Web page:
Perfection is becoming increasingly possible thanks to new rule changes.
Perfection is becoming increasingly possible thanks to new rule changes.

Why your credit score isn’t perfect

YOU'VE been a responsible borrower your entire life, never missed a bill or made a late repayment, but your credit score still only ranks you slightly above average.

What the heck is wrong with you, you might wonder?

The good news is there's nothing wrong, because perfect credit scores are almost impossible to achieve. And better news is that responsible borrowers are now starting to see a spike higher in their scores as big banks become involved in Australia's new comprehensive credit reporting regimen.

Your credit score is used by lenders when considering loan applications, and some offer lower interest rates to people with high scores. They are compiled by credit agencies such as Experian, Equifax and Illion, and free reports can be obtained directly or through websites including, and

A perfect credit score is either 1000 points or 1200 points, depending on the agency, and lender MoneyPlace's CEO, Stuart Stoyan, said less than 1 per cent of consumers had a perfect score. Credit Savvy has not seen one.

"It's kind of like a unicorn… it doesn't really exist," he said.


A score rated "excellent" - in the top 20 per cent of all scores - could still deliver borrowers the best interest rates.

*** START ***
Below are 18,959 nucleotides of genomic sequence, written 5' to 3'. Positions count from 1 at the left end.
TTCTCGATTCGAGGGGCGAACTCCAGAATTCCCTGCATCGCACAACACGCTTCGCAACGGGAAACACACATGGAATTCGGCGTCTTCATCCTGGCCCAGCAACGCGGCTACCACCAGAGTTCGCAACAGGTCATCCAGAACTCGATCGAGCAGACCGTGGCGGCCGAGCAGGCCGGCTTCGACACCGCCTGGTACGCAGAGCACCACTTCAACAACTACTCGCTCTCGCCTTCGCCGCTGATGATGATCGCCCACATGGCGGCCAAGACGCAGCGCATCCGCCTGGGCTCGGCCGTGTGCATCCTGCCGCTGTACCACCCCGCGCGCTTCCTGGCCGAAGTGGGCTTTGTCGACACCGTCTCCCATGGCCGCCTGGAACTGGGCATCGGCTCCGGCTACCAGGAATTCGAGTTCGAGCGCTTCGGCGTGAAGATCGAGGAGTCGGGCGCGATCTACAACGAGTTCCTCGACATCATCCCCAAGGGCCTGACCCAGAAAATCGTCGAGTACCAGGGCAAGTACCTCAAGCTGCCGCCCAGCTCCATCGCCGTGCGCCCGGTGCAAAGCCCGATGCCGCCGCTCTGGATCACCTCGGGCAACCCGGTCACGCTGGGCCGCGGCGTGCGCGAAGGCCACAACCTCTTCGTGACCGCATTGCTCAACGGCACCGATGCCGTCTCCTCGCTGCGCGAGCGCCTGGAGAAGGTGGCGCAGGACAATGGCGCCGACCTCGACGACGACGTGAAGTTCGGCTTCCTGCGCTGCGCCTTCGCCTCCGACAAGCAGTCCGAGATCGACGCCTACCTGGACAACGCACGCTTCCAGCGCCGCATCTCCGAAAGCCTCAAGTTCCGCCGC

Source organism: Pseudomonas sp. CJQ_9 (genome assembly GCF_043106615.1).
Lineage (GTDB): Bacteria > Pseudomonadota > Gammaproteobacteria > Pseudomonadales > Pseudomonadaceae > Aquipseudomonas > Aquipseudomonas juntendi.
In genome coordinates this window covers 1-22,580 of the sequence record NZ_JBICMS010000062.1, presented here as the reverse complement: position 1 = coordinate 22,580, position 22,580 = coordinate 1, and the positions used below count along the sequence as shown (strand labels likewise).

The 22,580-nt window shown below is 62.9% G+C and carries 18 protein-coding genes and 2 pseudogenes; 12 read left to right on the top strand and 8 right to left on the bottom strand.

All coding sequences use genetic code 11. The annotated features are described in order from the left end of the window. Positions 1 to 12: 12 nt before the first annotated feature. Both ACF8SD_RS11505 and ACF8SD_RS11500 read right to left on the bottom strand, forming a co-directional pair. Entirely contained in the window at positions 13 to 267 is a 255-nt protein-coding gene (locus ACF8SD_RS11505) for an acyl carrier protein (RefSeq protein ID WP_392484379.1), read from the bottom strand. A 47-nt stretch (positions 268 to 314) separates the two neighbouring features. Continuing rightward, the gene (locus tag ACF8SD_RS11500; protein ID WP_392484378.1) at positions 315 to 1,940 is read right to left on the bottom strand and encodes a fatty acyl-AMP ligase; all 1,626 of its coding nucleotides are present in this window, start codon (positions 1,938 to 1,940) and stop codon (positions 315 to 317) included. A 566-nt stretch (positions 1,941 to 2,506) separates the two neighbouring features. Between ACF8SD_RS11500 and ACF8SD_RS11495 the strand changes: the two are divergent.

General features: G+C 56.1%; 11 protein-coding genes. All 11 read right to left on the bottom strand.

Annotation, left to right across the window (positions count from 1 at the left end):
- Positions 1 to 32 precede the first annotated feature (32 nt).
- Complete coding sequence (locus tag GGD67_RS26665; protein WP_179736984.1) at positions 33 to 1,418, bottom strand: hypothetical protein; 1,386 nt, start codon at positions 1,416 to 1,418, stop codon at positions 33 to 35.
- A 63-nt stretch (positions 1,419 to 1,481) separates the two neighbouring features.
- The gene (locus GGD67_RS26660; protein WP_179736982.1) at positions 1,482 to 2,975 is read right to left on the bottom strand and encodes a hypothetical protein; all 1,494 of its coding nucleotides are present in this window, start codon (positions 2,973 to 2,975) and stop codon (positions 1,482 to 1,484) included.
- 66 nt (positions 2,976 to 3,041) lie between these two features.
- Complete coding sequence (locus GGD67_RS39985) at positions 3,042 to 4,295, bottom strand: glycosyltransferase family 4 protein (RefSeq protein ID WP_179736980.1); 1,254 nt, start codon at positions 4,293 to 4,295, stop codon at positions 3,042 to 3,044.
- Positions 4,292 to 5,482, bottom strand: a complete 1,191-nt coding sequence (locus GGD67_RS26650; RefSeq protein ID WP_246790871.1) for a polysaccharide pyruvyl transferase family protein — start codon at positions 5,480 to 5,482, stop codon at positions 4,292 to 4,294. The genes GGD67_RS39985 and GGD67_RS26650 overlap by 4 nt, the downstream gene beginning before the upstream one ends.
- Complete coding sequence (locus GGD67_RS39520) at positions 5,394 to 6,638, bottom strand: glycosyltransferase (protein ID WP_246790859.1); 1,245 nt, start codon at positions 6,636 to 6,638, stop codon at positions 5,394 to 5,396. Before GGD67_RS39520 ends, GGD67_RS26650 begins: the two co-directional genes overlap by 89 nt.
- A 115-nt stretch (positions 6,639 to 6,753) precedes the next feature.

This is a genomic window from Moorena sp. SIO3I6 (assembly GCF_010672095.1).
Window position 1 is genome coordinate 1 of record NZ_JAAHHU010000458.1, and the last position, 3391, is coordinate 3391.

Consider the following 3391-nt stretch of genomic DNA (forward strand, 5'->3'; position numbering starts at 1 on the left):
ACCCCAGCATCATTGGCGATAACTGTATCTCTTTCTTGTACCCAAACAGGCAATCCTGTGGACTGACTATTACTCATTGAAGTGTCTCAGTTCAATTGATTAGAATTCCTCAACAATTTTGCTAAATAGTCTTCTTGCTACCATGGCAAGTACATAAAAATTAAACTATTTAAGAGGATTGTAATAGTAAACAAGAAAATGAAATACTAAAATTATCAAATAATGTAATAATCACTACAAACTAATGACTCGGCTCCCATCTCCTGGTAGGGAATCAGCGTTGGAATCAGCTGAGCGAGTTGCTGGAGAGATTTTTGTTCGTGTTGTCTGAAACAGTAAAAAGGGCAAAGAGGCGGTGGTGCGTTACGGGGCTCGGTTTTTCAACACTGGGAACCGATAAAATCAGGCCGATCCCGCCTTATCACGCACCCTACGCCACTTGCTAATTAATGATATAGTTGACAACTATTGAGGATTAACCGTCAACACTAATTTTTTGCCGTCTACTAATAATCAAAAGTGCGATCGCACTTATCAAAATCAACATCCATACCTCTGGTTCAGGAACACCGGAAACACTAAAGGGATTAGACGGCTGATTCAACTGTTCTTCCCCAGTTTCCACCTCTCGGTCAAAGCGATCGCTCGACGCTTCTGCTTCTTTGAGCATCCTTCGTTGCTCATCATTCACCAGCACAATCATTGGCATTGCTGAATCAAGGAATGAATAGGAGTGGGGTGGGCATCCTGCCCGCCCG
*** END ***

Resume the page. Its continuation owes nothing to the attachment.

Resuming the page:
ANZ this month started sharing comprehensive credit data - both positive and negative repayment histories - which has moved millions of people's credit scores. NAB was already doing it and the other big banks go live later this month.

"It's more important to pay your bills on time. Set up direct debits and reminders because this is now being recorded," Mr Stoyan said.

"If you don't pay your bill for two months but you begin paying on time again, your score will recover over next 12 months, but would take an immediate hit of potentially hundreds of points."

Recent research by Experian found that two-thirds of Australians have never checked their score. The numbers are improving slightly but a majority of consumers don't know that more of their personal financial data is now being shared.

Australian Retail Credit Association general manager Rebecca Murray said credit scores were trending up for the majority of people as more repayment information landed on their credit files.

"I would expect once we have 24 months of ticks people's credit scores would go way up," she said.

"There wasn't enough information before, but now we could see people with good repayment histories continue to get higher scores. People who are struggling will get lower scores."

Ms Murray, who is also a consumer education specialist at, said people could push towards perfection by making all repayments on time, checking their files to make sure there were no errors and close unnecessary loans.




• Always pay bills on time.

• Only apply for new loans when you really need it.

• Don't make multiple credit enquiries while shopping around.

• Avoid high-interest payday loans

• Avoid increasing your credit card limit

• Don't apply for multiple credit cards to chase reward points.

Source: MoneyPlace

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